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Job scams have increased as Covid-19 put millions of Americans out of work. Here's how to avoid one

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After roughly six months on unemployment and struggling to find a new job amid the coronavirus crisis, Aaron Heaps, a New York-based actor and waiter, finally thought he'd found something.

Automattic, a publishing company that owns and operates, reached out to Heaps via a startup job site called AngelList and encouraged him to apply for a customer service position using a special application code.

"It was a very long application," said Heaps, 28, adding that all communication was through an online app called Telegram. But the questions were typical for a job interview, so he thought "it seems legit, they're not asking anything too personal, I don't have much to lose," he said.

He also kept researching Automattic during the process and learned that the company does communicate online and has many remote employees. So, he kept going forward until he was sent a new hire form and contract that asked for more personal information including government identification and proof of address.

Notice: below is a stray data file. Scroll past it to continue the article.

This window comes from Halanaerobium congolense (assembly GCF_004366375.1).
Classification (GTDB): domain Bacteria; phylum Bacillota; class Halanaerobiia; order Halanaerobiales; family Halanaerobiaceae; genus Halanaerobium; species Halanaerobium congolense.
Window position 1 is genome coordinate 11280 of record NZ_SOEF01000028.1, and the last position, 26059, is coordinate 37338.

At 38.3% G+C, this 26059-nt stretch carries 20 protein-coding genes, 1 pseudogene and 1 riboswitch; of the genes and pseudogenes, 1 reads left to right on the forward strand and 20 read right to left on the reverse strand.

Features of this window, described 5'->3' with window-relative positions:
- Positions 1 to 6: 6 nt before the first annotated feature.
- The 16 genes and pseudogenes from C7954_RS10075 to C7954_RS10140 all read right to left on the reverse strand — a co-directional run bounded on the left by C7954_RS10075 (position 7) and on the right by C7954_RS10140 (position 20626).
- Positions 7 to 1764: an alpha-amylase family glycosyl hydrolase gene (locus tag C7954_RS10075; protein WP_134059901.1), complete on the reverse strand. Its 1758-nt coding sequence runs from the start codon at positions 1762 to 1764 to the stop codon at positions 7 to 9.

Aaron Heaps, standing, discovered a job he'd applied to was a scam.
Aaron Heaps

It was then he saw multiple red flags. The pay of $45 an hour seemed too high for the position and didn't line up with other company salary information he found online, Heaps said. And, he hadn't had any face-to-face contact with the company, something that would usually accompany a job offer.

He followed his gut and asked for a video meeting to go over some questions he had. He never heard back — neither AngelList nor Automattic had anything to do with what turned out to a fake job listing.

Now, any time another company reaches out to Heaps in a similar fashion, he worries it's also a scam. 

"It's really defeating," he said. He reported the fake listing to both AngelList and Automattic, both of which have taken measures to address false  postings.